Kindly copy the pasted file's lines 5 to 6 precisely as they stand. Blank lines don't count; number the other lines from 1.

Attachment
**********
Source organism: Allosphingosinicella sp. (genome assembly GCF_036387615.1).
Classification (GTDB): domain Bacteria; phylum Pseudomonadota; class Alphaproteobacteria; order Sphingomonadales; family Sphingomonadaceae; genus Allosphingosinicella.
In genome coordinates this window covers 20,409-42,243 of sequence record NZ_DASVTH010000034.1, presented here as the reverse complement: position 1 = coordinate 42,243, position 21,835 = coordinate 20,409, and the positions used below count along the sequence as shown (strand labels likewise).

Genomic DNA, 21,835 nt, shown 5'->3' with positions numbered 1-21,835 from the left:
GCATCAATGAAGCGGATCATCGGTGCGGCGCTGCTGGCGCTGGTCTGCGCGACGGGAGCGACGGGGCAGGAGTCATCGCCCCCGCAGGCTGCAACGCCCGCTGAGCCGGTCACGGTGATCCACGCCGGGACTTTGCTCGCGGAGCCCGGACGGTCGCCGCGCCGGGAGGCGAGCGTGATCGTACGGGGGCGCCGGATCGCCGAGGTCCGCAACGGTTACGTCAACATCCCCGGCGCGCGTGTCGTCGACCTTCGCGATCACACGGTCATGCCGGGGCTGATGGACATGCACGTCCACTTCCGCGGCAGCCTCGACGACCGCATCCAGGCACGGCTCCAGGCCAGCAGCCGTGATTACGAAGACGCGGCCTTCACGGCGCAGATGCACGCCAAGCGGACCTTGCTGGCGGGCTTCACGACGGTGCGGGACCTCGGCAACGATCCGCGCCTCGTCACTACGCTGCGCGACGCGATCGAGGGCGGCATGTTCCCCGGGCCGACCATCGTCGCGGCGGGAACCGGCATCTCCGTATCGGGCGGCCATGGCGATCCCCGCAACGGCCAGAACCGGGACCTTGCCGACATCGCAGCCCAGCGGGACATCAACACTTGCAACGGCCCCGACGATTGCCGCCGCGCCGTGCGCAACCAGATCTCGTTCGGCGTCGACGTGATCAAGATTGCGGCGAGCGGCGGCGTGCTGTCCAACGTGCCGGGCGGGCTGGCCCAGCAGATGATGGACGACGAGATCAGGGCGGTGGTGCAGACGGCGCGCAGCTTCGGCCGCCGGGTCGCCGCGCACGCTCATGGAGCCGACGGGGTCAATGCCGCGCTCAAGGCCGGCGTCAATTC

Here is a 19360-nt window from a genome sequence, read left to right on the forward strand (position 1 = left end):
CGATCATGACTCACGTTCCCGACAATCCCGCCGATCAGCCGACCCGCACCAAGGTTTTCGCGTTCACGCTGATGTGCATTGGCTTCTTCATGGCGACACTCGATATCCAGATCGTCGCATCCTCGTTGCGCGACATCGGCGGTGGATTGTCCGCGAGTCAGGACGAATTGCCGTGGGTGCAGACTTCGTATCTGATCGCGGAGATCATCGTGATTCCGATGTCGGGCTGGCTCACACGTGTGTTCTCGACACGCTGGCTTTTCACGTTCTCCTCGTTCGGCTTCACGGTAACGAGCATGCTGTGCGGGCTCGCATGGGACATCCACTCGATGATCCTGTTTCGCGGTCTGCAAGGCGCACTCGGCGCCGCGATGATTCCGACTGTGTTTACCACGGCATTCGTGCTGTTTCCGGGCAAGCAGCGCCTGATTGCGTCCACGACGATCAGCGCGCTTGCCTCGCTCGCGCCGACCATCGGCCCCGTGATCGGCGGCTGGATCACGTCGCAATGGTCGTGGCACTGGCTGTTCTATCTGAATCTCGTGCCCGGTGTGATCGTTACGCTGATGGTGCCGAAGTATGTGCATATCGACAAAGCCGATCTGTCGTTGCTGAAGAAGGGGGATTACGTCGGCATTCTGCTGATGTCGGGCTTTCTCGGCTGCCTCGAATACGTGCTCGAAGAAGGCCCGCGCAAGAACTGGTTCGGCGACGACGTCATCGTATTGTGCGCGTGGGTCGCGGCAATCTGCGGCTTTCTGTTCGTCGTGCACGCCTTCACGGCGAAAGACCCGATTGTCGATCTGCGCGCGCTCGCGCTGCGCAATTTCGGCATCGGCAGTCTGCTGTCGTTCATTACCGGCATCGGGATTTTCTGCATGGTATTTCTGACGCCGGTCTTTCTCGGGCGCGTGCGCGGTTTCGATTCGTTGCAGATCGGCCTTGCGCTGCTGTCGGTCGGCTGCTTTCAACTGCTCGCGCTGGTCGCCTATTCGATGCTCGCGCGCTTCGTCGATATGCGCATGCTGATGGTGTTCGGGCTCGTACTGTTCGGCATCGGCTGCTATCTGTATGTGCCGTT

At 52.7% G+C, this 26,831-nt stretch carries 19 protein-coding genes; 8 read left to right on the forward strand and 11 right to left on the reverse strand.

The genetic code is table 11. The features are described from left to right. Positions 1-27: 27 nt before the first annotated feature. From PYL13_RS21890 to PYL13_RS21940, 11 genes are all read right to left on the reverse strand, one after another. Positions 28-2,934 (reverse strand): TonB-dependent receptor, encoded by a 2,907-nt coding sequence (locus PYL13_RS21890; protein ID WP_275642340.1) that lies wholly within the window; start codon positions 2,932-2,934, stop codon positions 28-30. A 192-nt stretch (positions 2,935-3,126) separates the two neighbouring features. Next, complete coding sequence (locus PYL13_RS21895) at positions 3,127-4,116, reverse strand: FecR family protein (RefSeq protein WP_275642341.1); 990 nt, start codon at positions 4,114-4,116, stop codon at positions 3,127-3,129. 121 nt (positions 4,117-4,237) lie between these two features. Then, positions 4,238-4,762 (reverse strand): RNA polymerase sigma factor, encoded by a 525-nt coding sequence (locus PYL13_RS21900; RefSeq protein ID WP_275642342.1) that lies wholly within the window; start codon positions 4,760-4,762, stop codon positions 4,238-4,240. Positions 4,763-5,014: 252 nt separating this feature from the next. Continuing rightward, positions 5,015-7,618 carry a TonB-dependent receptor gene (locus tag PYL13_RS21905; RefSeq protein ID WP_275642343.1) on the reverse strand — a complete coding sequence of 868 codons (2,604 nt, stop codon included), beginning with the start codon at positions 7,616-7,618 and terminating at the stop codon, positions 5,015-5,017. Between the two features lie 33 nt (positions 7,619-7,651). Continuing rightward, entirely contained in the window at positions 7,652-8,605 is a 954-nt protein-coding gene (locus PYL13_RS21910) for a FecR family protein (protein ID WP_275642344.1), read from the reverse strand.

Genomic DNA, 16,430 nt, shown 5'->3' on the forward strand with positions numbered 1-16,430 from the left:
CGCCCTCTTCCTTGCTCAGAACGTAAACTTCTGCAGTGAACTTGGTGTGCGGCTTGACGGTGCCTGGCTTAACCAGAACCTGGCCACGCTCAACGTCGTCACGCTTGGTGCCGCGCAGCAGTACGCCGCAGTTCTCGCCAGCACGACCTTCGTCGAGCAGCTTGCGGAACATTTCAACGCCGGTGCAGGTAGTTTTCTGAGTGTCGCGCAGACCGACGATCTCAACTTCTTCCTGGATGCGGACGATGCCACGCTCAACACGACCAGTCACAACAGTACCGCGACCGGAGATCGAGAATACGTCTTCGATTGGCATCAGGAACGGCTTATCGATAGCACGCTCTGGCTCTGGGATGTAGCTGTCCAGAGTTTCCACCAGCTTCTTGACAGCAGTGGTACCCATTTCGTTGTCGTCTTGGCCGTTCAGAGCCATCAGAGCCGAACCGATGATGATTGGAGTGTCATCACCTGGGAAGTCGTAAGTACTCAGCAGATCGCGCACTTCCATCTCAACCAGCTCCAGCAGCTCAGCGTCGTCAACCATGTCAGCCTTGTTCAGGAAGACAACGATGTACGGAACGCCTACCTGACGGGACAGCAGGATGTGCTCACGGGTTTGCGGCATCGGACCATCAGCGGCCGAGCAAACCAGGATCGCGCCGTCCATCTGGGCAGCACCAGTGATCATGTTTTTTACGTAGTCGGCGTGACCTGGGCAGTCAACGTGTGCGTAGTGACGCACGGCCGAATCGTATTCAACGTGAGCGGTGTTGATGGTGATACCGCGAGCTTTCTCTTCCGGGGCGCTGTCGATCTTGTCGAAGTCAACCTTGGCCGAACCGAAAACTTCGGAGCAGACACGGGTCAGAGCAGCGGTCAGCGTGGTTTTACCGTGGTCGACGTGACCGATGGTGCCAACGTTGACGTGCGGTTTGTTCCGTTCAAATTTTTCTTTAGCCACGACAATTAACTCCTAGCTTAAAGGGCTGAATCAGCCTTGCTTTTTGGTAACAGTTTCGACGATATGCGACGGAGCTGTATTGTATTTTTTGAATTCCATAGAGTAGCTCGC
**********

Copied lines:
GCATCAATGAAGCGGATCATCGGTGCGGCGCTGCTGGCGCTGGTCTGCGCGACGGGAGCGACGGGGCAGGAGTCATCGCCCCCGCAGGCTGCAACGCCCGCTGAGCCGGTCACGGTGATCCACGCCGGGACTTTGCTCGCGGAGCCCGGACGGTCGCCGCGCCGGGAGGCGAGCGTGATCGTACGGGGGCGCCGGATCGCCGAGGTCCGCAACGGTTACGTCAACATCCCCGGCGCGCGTGTCGTCGACCTTCGCGATCACACGGTCATGCCGGGGCTGATGGACATGCACGTCCACTTCCGCGGCAGCCTCGACGACCGCATCCAGGCACGGCTCCAGGCCAGCAGCCGTGATTACGAAGACGCGGCCTTCACGGCGCAGATGCACGCCAAGCGGACCTTGCTGGCGGGCTTCACGACGGTGCGGGACCTCGGCAACGATCCGCGCCTCGTCACTACGCTGCGCGACGCGATCGAGGGCGGCATGTTCCCCGGGCCGACCATCGTCGCGGCGGGAACCGGCATCTCCGTATCGGGCGGCCATGGCGATCCCCGCAACGGCCAGAACCGGGACCTTGCCGACATCGCAGCCCAGCGGGACATCAACACTTGCAACGGCCCCGACGATTGCCGCCGCGCCGTGCGCAACCAGATCTCGTTCGGCGTCGACGTGATCAAGATTGCGGCGAGCGGCGGCGTGCTGTCCAACGTGCCGGGCGGGCTGGCCCAGCAGATGATGGACGACGAGATCAGGGCGGTGGTGCAGACGGCGCGCAGCTTCGGCCGCCGGGTCGCCGCGCACGCTCATGGAGCCGACGGGGTCAATGCCGCGCTCAAGGCCGGCGTCAATTC

Here is a 19360-nt window from a genome sequence, read left to right on the forward strand (position 1 = left end):